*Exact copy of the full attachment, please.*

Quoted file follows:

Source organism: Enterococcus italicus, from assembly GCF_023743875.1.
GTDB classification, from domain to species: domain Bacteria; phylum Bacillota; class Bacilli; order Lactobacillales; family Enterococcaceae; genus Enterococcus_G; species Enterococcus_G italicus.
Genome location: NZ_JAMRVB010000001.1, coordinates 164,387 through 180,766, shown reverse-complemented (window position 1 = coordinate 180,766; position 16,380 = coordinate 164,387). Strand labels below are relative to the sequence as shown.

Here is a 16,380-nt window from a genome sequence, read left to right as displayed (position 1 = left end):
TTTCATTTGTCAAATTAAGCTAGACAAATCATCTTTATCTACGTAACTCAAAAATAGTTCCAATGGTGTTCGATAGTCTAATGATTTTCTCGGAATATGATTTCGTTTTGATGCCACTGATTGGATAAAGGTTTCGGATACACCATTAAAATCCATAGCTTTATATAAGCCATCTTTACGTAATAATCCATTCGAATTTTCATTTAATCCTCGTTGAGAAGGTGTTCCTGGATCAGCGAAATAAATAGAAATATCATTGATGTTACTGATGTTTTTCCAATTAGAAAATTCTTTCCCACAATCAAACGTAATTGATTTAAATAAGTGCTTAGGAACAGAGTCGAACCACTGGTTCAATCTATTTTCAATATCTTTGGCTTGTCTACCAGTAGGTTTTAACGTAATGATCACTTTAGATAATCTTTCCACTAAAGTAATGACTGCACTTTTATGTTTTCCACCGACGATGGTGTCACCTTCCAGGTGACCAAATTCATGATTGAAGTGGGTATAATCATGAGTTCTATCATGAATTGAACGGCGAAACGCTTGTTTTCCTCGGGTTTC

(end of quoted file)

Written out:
Source organism: Enterococcus italicus, from assembly GCF_023743875.1.
GTDB classification, from domain to species: domain Bacteria; phylum Bacillota; class Bacilli; order Lactobacillales; family Enterococcaceae; genus Enterococcus_G; species Enterococcus_G italicus.
Genome location: NZ_JAMRVB010000001.1, coordinates 164,387 through 180,766, shown reverse-complemented (window position 1 = coordinate 180,766; position 16,380 = coordinate 164,387). Strand labels below are relative to the sequence as shown.

Here is a 16,380-nt window from a genome sequence, read left to right as displayed (position 1 = left end):
TTTCATTTGTCAAATTAAGCTAGACAAATCATCTTTATCTACGTAACTCAAAAATAGTTCCAATGGTGTTCGATAGTCTAATGATTTTCTCGGAATATGATTTCGTTTTGATGCCACTGATTGGATAAAGGTTTCGGATACACCATTAAAATCCATAGCTTTATATAAGCCATCTTTACGTAATAATCCATTCGAATTTTCATTTAATCCTCGTTGAGAAGGTGTTCCTGGATCAGCGAAATAAATAGAAATATCATTGATGTTACTGATGTTTTTCCAATTAGAAAATTCTTTCCCACAATCAAACGTAATTGATTTAAATAAGTGCTTAGGAACAGAGTCGAACCACTGGTTCAATCTATTTTCAATATCTTTGGCTTGTCTACCAGTAGGTTTTAACGTAATGATCACTTTAGATAATCTTTCCACTAAAGTAATGACTGCACTTTTATGTTTTCCACCGACGATGGTGTCACCTTCCAGGTGACCAAATTCATGATTGAAGTGGGTATAATCATGAGTTCTATCATGAATTGAACGGCGAAACGCTTGTTTTCCTCGGGTTTC